She picked it up and shielded herself from us with her hand
With a tender, tinted palm as if its fingers
Were tendrils, on their boughs, which did not dry
And with profuse, curly, coal-black hair, its growth
Like a vine that leant against the propped trellis.
She looked at you with a need she could not express
The look of the patient at the faces of visitors.

From: http://poemlist.com/?mode=poem&id=37577

Date: c580 (original in Arabic); 2005 (translation in English)

By: Ziyad ibn Muawiyah (al-Nābighah al-Dhubiyānī) (c535-c604)

Translated by: Walid Khazendar (1950- )

Wednesday, 11 May 2016

At One Glance by Mihri Khatun

At one glance
I loved you
With a thousand hearts

They can hold against me
No sin except my love for you
Come to me
Don’t go away

Let the zealots think
Loving is sinful
Never mind
Let me burn in the hellfire
Of that sin.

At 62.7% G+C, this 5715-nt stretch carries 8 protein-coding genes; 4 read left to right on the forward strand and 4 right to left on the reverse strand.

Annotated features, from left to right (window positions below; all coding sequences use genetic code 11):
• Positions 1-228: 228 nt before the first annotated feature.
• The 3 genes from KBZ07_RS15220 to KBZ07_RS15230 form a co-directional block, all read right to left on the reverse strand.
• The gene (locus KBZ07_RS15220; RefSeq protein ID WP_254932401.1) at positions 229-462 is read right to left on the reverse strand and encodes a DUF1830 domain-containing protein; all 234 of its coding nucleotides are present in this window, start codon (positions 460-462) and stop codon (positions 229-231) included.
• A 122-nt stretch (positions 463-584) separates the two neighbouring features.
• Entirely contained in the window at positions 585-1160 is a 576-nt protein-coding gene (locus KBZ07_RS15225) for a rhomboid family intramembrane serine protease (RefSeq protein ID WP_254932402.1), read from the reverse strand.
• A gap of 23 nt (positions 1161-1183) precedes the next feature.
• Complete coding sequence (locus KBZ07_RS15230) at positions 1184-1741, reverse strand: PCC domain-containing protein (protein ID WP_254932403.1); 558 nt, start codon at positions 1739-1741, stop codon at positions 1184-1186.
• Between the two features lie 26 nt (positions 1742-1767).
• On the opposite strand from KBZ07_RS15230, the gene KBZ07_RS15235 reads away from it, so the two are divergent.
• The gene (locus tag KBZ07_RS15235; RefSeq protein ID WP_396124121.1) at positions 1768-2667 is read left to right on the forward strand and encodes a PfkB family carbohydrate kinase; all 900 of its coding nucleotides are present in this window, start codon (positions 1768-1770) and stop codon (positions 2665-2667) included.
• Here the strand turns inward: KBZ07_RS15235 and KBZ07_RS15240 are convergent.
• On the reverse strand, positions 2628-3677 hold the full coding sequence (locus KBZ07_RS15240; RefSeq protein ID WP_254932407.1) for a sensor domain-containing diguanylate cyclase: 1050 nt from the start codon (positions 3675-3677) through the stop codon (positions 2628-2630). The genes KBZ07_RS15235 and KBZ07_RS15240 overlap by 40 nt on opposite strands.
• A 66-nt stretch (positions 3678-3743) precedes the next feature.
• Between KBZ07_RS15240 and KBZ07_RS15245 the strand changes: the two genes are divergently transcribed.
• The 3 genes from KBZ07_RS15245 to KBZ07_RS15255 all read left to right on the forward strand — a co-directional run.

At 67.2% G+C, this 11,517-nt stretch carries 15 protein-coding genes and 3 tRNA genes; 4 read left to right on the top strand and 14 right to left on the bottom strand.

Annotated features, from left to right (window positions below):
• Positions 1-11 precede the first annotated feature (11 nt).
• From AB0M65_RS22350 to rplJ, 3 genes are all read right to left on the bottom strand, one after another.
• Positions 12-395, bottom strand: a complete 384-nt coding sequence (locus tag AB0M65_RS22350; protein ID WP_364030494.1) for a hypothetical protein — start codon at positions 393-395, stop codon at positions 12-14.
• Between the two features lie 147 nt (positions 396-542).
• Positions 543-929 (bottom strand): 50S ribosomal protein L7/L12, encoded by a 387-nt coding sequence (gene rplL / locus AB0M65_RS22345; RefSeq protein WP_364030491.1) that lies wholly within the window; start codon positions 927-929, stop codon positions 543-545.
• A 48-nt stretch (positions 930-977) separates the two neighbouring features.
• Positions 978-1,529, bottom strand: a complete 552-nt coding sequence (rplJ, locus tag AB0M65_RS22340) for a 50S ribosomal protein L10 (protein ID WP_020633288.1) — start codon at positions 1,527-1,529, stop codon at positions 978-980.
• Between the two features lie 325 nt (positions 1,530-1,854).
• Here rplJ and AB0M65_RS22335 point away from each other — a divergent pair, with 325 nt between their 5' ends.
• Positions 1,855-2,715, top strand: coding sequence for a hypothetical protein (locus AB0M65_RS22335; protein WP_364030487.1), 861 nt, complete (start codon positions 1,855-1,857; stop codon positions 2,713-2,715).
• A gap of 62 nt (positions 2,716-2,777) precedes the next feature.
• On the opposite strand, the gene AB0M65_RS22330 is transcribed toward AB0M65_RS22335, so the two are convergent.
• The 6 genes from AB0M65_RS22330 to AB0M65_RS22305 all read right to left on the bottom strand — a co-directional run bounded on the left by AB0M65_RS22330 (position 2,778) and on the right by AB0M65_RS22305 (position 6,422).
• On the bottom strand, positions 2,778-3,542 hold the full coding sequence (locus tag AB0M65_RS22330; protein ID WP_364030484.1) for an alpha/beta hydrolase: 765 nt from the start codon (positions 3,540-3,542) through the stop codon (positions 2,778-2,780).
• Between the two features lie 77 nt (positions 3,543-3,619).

From: Halman, Talât Sait and Warner, Jayne L. (eds.), Nightingales & Pleasure Gardens: Turkish Love Poems, 2005, Syracuse University Press: Syracuse: New York, p. 35.
(https://books.google.com.au/books?id=j2zztBsj_1IC)

Date: c1480 (original); 2005 (translation)

By:Mihri Khatun (14??-1506)

Translated by: Talât Sait Halman (1931-2014)

Friday, 11 March 2016

A Picture by Brueghel: Landscape with Icarus Falling by Shane Rhodes

(contra Auden)

Brueghel was right—
everyone sees
nothing at least
once in the life
of a tragedy.
To the left,
in the painting,
a tenant farmer
walks behind a horse—
four centuries
of ploughing
and not once
has he dropped
his seed.
The light here
will be taken
without footnote
by Monet.
Yet the fallen
boy beating
the sea with
broken wings
is less
amazing
than the ship
sailing by
with its paint-thick hold
full of slaves
from Mozambique.
Or the shepherd
staring away so
intent at nothing
his eyes
gouge out.
Such private things
done
with public weight.
He was wrong,
the old master,
about suffering.
It does not ascend
beyond its human
position—
like Icarus to myth—
but profits
beneath paint
(a scream through water)
in parenthesis.

From: https://thewalrus.ca/a-picture-by-brueghel/

Date: 2005

By: Shane Rhodes (1973- )

Friday, 8 January 2016

Hands by Melanie Challenger

On particular days, I hold my hands before me